What Is an Atheist?

What Is an Atheist?

What is an atheist? We may think we know what an atheist is, but do we? According to Merriam-Webster, an atheist is “a person who does not believe in the existence of a god or any gods.” Historically, Christians were called “atheists” for believing in only one God instead of the pantheon of pagan gods. Today, data from the Pew Research Center (which we talked about yesterday) indicates that it is not easy to define what an atheist is.

Reading through the Pew Research Center report, I found some interesting facts. In 2009, 2% of Americans described themselves as atheists. In 2018 and 2019, that increased to 4%. However, 18% of those who self-described as atheists said that they “believe in some kind of higher power.” Even more surprising is that 54% of atheists say they “often feel a sense of wonder about the universe.” Apparently, even atheists have an innate spiritual sense. Could that be because humans are created in God’s image? When we ask, “What is an atheist?” perhaps we also should ask what keeps them from believing. Could it sometimes be the actions of believers?

Surprisingly, about a third of American atheists say they think about meaning and purpose in life at least once a week, and they “often feel a deep sense of spiritual peace and well-being.” Two-thirds (63%) listed family as a source of meaning. That compares to 73% of Christians finding meaning in the family. However, Atheists placed much greater meaning on money, hobbies, and travel than did Christians or Americans in general. Is that an attempt to fill the empty spiritual void?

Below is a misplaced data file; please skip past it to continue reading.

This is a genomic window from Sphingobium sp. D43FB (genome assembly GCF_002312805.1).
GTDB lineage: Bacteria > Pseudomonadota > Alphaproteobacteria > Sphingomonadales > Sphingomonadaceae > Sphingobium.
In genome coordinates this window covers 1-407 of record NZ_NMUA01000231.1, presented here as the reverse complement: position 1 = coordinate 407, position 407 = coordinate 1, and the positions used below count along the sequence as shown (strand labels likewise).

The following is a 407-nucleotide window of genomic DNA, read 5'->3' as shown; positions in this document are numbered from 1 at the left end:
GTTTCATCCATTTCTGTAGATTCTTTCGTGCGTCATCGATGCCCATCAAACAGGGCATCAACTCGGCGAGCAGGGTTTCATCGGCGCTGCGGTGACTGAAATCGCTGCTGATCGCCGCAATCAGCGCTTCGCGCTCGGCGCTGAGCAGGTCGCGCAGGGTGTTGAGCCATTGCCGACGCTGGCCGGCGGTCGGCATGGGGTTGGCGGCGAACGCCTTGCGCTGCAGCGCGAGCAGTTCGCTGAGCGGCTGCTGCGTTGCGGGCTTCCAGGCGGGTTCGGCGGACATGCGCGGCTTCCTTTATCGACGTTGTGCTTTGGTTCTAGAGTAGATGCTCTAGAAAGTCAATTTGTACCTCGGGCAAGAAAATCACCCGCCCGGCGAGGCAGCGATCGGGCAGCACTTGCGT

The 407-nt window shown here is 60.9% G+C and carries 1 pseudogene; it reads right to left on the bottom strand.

When we ask, “What is an atheist?” we should keep in mind that most U.S. atheists are men (68%). They are also relatively young, with a median age of 34, compared to 46 for the general public. Of the American general public, only 27% have a college degree. Among those who identify as atheists, 43% have graduated from college. Can we blame the high percentage of college-educated atheists on atheistic professors in American higher education? Maybe some blame lies in the many churches that teach anti-scientific doctrines, which college students quickly learn cannot be accurate. Hold that thought until we continue this discussion tomorrow.

— Roland Earnst © 2024

Reference: Pew Research Center